Verbatim Ultra-Slim Bluetooth Keyboard is tiny, overpriced and flawed

The more I review compact keyboards and keyboard folios, the more I am inclined to believe that the best keyboard for an iPad is no keyboard. The new Verbatim Ultra-Slim Bluetooth Keyboard (US$84.00) added ammunition to that argument.

The Ultra-Slim keyboard is typical of its class: it is small, lightweight, has good battery life, and connects to your iPad or iPhone through Bluetooth. In fact, the Ultra-Slim is probably the slimmest and lightest (6.9 ounces) Bluetooth keyboard I've seen. And that's exactly where I have a problem with it.

Make no mistake: the Ultra-Slim is perfect if you want the lightest possible keyboard around for Mac, iPhone, or iPad. But my concern is that so much effort went into making this keyboard compact that it's almost impossible to use. My current gold standard for keyboards is the Apple Wireless Keyboard. The one I have has given me years of flawless service, I can type quickly and accurately on it, and it's compact enough that it has traveled with me on trips where I want to use a keyboard with my iPad.

The Apple Wireless Keyboard is just a bit over 11 inches wide, and a little over 5 inches deep. The keys are nicely spaced both horizontally and vertically, and it's a fantastic keyboard for fast typing. Now let's look at the Ultra-Slim Bluetooth Keyboard. It jams approximately the same number of keys into a keyboard just over 8.5" wide and about 4.5 inches deep. As a result, there's no spacing between the keys at all, and it's quite easy to accidentally press two or more keys -- even with small hands like I have!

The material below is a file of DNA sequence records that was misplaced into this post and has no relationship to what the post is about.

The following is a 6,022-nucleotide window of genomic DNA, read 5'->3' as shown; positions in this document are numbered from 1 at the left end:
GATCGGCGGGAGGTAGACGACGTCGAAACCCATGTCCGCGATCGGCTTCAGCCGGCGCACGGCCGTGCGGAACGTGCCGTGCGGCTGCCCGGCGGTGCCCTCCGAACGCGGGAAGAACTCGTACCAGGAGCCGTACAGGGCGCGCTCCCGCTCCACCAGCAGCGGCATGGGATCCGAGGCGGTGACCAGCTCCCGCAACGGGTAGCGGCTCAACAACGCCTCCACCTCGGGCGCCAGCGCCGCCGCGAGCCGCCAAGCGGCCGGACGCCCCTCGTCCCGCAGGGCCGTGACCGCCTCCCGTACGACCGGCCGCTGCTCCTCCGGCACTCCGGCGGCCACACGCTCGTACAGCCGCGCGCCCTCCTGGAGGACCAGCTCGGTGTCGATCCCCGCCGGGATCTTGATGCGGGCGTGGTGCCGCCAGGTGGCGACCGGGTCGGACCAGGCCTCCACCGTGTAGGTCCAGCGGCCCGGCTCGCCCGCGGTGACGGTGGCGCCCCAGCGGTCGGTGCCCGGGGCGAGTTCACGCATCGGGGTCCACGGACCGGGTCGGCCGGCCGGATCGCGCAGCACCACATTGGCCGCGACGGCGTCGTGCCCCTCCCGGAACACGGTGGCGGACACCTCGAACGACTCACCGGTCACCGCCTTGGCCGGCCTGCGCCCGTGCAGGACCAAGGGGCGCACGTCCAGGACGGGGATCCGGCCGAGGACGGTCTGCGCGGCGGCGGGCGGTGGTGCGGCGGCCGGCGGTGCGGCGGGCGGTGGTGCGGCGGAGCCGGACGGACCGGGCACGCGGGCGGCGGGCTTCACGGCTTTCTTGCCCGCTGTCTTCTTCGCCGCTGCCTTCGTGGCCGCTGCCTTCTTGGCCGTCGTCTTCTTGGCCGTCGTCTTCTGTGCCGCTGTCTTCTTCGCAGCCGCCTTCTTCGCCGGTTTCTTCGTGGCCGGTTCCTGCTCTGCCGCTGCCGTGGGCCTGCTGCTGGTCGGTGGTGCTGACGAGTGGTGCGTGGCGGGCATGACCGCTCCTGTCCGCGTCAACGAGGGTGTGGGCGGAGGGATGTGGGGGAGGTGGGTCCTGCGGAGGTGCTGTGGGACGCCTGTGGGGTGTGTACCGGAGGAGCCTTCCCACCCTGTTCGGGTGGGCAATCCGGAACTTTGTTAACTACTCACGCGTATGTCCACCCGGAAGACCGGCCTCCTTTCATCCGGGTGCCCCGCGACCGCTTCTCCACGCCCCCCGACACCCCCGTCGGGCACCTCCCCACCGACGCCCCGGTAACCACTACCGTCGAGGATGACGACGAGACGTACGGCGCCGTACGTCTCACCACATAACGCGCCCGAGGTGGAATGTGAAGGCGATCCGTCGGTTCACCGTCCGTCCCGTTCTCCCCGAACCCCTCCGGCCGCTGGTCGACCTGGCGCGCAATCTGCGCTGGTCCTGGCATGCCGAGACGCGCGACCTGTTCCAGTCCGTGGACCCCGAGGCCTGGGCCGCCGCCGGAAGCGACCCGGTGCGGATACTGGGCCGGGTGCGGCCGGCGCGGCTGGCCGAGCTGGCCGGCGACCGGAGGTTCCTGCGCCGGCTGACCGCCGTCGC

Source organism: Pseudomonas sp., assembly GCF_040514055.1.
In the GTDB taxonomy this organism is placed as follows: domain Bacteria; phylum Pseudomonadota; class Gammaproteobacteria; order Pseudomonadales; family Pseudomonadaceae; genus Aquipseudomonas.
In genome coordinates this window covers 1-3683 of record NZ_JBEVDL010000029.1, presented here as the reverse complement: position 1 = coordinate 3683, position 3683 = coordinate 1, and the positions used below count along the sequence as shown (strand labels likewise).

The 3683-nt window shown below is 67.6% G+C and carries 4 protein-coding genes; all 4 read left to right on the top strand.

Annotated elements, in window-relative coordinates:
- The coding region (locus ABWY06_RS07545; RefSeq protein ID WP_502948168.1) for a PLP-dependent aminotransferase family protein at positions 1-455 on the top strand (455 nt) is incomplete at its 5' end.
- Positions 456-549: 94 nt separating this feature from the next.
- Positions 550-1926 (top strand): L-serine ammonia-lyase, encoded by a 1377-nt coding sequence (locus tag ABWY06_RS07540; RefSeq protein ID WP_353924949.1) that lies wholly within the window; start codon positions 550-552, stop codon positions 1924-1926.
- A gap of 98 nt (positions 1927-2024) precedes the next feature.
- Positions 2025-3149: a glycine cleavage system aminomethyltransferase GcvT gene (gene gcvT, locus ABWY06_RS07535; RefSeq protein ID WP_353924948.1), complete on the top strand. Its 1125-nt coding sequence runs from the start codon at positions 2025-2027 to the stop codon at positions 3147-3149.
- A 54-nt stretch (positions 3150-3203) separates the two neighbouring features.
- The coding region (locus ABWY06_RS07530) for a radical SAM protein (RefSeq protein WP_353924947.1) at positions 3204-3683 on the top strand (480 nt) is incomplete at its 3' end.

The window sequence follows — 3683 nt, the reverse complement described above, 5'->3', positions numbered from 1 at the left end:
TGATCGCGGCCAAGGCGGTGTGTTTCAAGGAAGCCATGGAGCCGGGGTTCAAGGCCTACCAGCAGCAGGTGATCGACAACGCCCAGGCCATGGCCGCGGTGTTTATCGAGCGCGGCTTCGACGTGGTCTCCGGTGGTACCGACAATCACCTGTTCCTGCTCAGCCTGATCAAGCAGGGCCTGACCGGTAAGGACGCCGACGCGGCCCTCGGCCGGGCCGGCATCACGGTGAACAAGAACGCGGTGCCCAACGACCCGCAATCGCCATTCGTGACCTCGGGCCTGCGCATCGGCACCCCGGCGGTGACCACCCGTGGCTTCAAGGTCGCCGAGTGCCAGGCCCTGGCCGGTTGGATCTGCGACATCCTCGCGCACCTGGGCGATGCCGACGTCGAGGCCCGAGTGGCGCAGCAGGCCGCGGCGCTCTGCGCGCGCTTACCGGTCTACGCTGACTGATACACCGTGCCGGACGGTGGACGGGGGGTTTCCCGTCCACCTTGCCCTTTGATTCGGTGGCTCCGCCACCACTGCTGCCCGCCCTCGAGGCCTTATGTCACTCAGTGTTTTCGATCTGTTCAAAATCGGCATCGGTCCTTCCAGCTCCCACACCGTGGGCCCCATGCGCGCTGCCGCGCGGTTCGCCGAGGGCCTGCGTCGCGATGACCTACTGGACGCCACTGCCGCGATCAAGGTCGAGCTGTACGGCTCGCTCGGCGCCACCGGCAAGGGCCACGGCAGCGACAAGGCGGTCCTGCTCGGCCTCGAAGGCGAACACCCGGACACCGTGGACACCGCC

How small is that keyboard? Well, if you hold up the Verbatim Ultra-Slim next to the virtual keyboard on the iPad, they're about the same size. There's a hint here, folks -- if you think the iPad's keyboard is too small, then the Ultra-Slim is going to be too small for you as well.


Charging is done through a standard USB to micro-USB cable, and there's an on-off switch right next to the micro-USB port so the keyboard can be turned off to save battery life when not in use. There's also a button to enable discovery mode on the keyboard.

Getting back to the keys on the keyboard, they're just too small. Take the shift keys, for example -- the left one is about .75" x .5", the right one is about .4" square. On the Apple keyboard, they're 1.5" x .675" each -- a ton of space by comparison. Verbatim made the insane move of cramming even more keys into the bottom row of the keyboard than are on the Apple keyboard. The Apple keyboard has an fn key,a control key, two option(alt) keys, two command keys, the space bar, and the arrow keys in the bottom row. The Verbatim keyboard jams two Home button keys, a key to hide or show the iPad's virtual keyboard, and the backslash key into that same row -- 13 keys in a small space.

One other gripe is that some of the keys are in totally non-standard positions. For example, the quotation mark key that's normally next to the Return/Enter key on a Mac keyboard is squeezed between the left shift key and the letter Z. The backslash is on the bottom row instead of on the right side of the "QWERTY" row of the keyboard, and the delete key is on the top row instead of the number row.

Verbatim threw a number of iOS device-specific keys onto the top row, including a lock key, search key, brightness keys, cut/copy/paste, reload, rewind/play/fast-forward, and volume keys. These are fairly standard with most Bluetooth keyboards designed for use with the iPad


All things considered, I cannot recommend the Verbatim Ultra-Slim Bluetooth Keyboard. It's too small for any reasonable typing, many keys are in non-standard locations, and the price ($84) is ridiculously high. Apple's Wireless Keyboard is only $69, Logitech's Tablet Keyboard is $70, and there are generic Bluetooth keyboards that look much more comfortable for use with an iPad for as little as $13. Just yesterday, TUAW reviewed the AmazonBasics Bluetooth Keyboard that is regularly available for as little as $29.99.

My advice? Either learn to use the virtual keyboard on the iPad, which I've actually found gets much better the more you use it, or get the Apple Wireless Keyboard.